The teaching and research files provide evidence that Remak continually brought the world to IU and IU to the world: Remak’s prodigious research and constant involvement in communities of both domestic and international scholars allowed him to educate generations of IUs students on a variety of global topics such as “Masterpieces of German Literature,” “The Age of Goethe,” “Franco-German Literary and Cultural Relations,” “Student Movements in Western Europe and the United States,” to name a few. The collection contains dozens of Remak’s course syllabi, lesson plans, and materials on these and other topics. In addition to bringing the world to IU, Remak also helped IU students make connections abroad. Files detailing Remak’s involvement with several study abroad programs are contained within the collection. Lastly, many of Remak’s research notes, monograph and article drafts, as well as conference presentation papers are available in this collection, serving as yet another example of Professor Remak’s dedication to his domestic and international scholarly communities.

It is obvious from the paper trail he left behind that Henry H. H. Remak was well-loved by just about everyone who had the pleasure of meeting him. Though I cannot count myself among those lucky enough to have met him in person, I feel like I have come to know him well. In me, Remak has gained yet another admirer, and I am sure that anyone else who has the chance to peruse this collection will be as easily charmed.

For more information, please contact the IU Archives.

I would also like to take this opportunity to thank the wonderful staff at the Archives for making my time as a processor there an enjoyable and educational experience! In particular, Dina Kellams, who was my supervisor, and Phil Bantin both encouraged and assisted me in many ways while I had the pleasure of working for them.

The flu closes IU

The fall of 1918 was a doozy for Indiana University, and it had nothing to do with the weather.

Notice in the October 10, 1918 Indiana Daily Student

The 1918 flu pandemic – the “Spanish flu” – had arrived on campus. University officials scrambled to keep it in check, which would have been a challenge under the best of circumstances. IU, however, was not under the best circumstances that semester. It faced its highest enrollment to date of nearly 2,000 students, with half of them men serving in the Student Army Training Corps (S.A.T.C.) and living in barrack-style housing in government-appropriated fraternity houses.

S.A.T.C. barracks in Assembly Hall

Initially administrators encouraged students to get vaccinated and to take other precautions to prevent the spread of the flu but before long students were being quarantined both within the S.A.T.C. barracks or to campus. By October 10, as pictured above, the State Board of Health ordered IU closed. S.A.T.C students, however, had to answer to the Army, who had them remain in the barracks. As more and more students fell victim to the flu, it became necessary to set up temporary hospitals on the main floor and balcony of Assembly Hall (not the present day building!) and the Student Building.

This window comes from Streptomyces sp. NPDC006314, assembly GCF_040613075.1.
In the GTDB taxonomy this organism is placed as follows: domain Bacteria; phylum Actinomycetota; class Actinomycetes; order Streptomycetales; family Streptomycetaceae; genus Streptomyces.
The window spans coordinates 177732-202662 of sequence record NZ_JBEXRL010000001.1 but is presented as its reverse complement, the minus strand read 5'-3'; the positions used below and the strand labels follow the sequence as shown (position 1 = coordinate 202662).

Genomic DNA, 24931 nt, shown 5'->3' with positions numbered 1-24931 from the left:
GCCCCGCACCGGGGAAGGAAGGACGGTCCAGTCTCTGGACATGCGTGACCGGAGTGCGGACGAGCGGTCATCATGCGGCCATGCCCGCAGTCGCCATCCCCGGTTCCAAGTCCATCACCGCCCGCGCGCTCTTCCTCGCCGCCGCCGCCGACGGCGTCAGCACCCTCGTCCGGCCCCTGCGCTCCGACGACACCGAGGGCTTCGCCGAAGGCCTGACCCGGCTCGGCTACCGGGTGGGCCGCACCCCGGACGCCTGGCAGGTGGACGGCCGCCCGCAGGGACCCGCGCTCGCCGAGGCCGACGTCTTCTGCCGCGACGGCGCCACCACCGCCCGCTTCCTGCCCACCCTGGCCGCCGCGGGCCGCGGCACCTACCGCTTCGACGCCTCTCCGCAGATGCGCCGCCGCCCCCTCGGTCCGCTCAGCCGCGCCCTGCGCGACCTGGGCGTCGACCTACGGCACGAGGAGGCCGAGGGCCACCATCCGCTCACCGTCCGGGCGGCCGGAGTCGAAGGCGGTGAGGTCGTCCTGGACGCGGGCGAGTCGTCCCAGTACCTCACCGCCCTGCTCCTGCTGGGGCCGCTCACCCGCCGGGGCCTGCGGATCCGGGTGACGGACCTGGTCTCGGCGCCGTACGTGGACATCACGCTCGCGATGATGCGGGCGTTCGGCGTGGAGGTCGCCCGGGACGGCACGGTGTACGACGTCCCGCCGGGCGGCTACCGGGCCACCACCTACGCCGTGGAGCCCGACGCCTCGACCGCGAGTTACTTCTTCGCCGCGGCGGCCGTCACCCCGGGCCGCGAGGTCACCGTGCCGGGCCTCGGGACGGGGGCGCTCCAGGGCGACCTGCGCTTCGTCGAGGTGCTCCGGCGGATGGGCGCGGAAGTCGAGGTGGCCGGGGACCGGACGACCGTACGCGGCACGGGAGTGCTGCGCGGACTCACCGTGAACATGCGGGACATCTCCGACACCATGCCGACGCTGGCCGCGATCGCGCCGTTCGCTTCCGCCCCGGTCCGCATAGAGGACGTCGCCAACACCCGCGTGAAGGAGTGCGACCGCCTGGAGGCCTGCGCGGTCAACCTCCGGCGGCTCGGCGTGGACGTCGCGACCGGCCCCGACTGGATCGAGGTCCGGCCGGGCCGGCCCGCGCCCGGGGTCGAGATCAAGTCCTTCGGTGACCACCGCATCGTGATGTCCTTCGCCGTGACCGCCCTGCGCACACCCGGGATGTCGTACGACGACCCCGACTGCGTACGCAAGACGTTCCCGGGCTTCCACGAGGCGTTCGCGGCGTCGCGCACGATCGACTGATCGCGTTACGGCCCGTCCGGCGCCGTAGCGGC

Parents of S.A.T.C. students and others who had fallen ill were understandably concerned about their loved ones. The Archives holds a logbook from the University Hospital in which nurses logged communications with parents and the President’s files holds numerous letters and telegrams from concerned family members.

In his diary, S.A.T.C. corporal William R. Ringer, wrote about his own brush with the illness:

Friday, October 18, 1918
It was on Wednesday, October 8 that I began to feel badly. Nevertheless I went to drill and marched my squad good and hard for the two hours, and while I was doing it, I felt very well, but when I went to Business Organization, I felt rotten, and could scarcely hold up my head while Rawles rambled away. I went right out to the house and went to bed. The next morning I felt rotten, and did not get up until 7:30. There were four of us [who] stumbled down to the infirmary where there was the sickest looking bunch of fellows I ever saw. He ordered us to the hospital, so we walked back to the barracks and lay there all day until a taxi came for us. I was put on a cot on the lower floor after some delay, and there I settled down for 6 days sickness….They took good care of us, gave us plenty of very good food. One of the nurses, a peach, who teaches in B.H.S, she was mighty nice to me….

While initial plans were to reopen on October 20, IU was not able to resume classes until November 4. The worst of the outbreak was over for the campus but students were still instructed to exercise caution – on November 7, the IDS ran a notice from the Dean of Women that there were to be no dates that weekend and that “compliance with this request indicates loyalty to humanity and to the community.” All in all, the university fared well through this outbreak. In his History of Indiana University, the late IU professor James Woodburn reported that nationally, there was a 4% death rate; at IU, 350 patients were hospitalized with 3 deaths, or a death rate of less than 1%.

There was another round of outbreaks early in the spring semester and students were again placed on restrictions, but the number of students afflicted was nowhere near the October and November numbers.

Want to know more about this or view Mr. Ringer’s collection in the Archives? Contact us! The IDS provided extensive coverage of the campus response to the flu and is a terrific resource. The newspaper has been microfilmed and is available on the 2nd floor of the Wells Library in the Government Information & Kent Cooper Services department. Ask at the desk and they will help!